So, yesterday, I was about halfway through a print job and was walking by the GF when it suddenly started making this extremely loud, horrendous noise! I jumped about a foot, then immediately shut the machine down. As this was a recently acquired refurbished unit, I was instantly convinced that something had gone terribly awry, maybe had been jostled too hard in shipping…
Turns out, the exhaust hose had popped off. If you don’t think that hose makes a difference in the noise, take it off during a print! Wow!
On a side note: My original GF developed an issue where it would not focus after a job. After having invested that kind of money in this machine, I was very nervous about getting a “refurbished” replacement for a machine that was only 2 months old. Let me tell you… this machine was indistinguishable from a new one, the GF staff were lightning fast in getting it to me, and they threw in some design credits to boot. Couldn’t have asked for better customer service… Thanks, GF! I am one very satisfied customer.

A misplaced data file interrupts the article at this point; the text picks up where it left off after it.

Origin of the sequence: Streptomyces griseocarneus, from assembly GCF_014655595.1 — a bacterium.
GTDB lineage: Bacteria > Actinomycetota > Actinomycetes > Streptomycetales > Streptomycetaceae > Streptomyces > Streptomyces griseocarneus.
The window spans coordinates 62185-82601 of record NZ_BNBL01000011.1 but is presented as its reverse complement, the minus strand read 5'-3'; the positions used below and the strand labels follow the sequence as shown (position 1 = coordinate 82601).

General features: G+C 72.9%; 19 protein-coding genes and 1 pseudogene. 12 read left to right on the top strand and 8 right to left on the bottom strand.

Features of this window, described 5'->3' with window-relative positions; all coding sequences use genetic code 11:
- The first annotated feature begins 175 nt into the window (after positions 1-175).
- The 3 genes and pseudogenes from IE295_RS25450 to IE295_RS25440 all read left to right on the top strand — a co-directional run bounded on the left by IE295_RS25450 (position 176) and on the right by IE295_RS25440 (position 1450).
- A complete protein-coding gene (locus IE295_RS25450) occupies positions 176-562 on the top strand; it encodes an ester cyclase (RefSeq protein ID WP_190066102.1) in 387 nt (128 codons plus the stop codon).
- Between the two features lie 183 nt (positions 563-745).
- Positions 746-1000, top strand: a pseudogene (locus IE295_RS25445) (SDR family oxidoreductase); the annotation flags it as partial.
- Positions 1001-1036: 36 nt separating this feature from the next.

Nice! I’ll have to try that. I rarely take the hose off except for cleaning, and am currently using the stantart squeeze clamp… but I had scooted my worktable around and must’ve bumped the hose… definitely increased the pucker factor…
I sympathize. A couple of months ago, I was convinced my glowforge was irreparably broken because it was making this crazy loud vibration sound that it hadn’t before. After a few moments of freaking out, I realized it was because I had a few dog tags sitting on the top side. And they were vibrating.
So problem solved and lesson quasi-learned – be less messy.
I was never a fan of the spring clamp that is furnished, I opted for the old faithful screw-clamp because you can cinch it down.
A good tight press-fit like @rbtdanforth says is a viable idea. Someone once posted either a PVC or rubber boot (can’t remember ) available at Home Depot that is a perfect press-fit.